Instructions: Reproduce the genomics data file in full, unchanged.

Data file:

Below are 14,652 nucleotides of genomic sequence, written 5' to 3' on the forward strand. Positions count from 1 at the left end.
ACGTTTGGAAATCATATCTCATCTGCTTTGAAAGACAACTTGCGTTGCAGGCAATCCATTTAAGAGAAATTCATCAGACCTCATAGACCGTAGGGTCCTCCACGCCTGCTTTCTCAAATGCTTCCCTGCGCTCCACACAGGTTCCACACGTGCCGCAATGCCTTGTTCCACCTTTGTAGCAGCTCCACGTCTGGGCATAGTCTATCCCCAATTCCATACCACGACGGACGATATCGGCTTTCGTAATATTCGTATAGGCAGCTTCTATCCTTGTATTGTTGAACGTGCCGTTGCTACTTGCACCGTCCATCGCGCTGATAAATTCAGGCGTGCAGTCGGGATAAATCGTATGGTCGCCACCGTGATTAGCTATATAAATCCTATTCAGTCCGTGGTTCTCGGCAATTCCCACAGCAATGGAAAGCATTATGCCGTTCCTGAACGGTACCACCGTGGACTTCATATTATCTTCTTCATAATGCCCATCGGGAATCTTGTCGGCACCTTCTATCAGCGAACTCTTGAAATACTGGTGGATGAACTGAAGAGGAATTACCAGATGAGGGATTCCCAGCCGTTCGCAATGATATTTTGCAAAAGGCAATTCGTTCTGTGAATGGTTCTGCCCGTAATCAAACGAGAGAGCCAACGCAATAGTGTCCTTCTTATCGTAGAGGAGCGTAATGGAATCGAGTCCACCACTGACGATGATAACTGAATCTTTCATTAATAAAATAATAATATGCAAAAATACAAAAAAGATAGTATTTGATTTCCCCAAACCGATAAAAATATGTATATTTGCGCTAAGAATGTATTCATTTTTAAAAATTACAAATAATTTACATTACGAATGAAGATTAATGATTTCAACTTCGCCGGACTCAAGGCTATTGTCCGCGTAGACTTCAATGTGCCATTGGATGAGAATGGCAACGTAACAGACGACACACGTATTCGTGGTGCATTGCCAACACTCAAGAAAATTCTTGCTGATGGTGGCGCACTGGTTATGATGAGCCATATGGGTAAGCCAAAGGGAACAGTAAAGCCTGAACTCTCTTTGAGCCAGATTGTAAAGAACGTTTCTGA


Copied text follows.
Below are 14,652 nucleotides of genomic sequence, written 5' to 3' on the forward strand. Positions count from 1 at the left end.
ACGTTTGGAAATCATATCTCATCTGCTTTGAAAGACAACTTGCGTTGCAGGCAATCCATTTAAGAGAAATTCATCAGACCTCATAGACCGTAGGGTCCTCCACGCCTGCTTTCTCAAATGCTTCCCTGCGCTCCACACAGGTTCCACACGTGCCGCAATGCCTTGTTCCACCTTTGTAGCAGCTCCACGTCTGGGCATAGTCTATCCCCAATTCCATACCACGACGGACGATATCGGCTTTCGTAATATTCGTATAGGCAGCTTCTATCCTTGTATTGTTGAACGTGCCGTTGCTACTTGCACCGTCCATCGCGCTGATAAATTCAGGCGTGCAGTCGGGATAAATCGTATGGTCGCCACCGTGATTAGCTATATAAATCCTATTCAGTCCGTGGTTCTCGGCAATTCCCACAGCAATGGAAAGCATTATGCCGTTCCTGAACGGTACCACCGTGGACTTCATATTATCTTCTTCATAATGCCCATCGGGAATCTTGTCGGCACCTTCTATCAGCGAACTCTTGAAATACTGGTGGATGAACTGAAGAGGAATTACCAGATGAGGGATTCCCAGCCGTTCGCAATGATATTTTGCAAAAGGCAATTCGTTCTGTGAATGGTTCTGCCCGTAATCAAACGAGAGAGCCAACGCAATAGTGTCCTTCTTATCGTAGAGGAGCGTAATGGAATCGAGTCCACCACTGACGATGATAACTGAATCTTTCATTAATAAAATAATAATATGCAAAAATACAAAAAAGATAGTATTTGATTTCCCCAAACCGATAAAAATATGTATATTTGCGCTAAGAATGTATTCATTTTTAAAAATTACAAATAATTTACATTACGAATGAAGATTAATGATTTCAACTTCGCCGGACTCAAGGCTATTGTCCGCGTAGACTTCAATGTGCCATTGGATGAGAATGGCAACGTAACAGACGACACACGTATTCGTGGTGCATTGCCAACACTCAAGAAAATTCTTGCTGATGGTGGCGCACTGGTTATGATGAGCCATATGGGTAAGCCAAAGGGAACAGTAAAGCCTGAACTCTCTTTGAGCCAGATTGTAAAGAACGTTTCTGA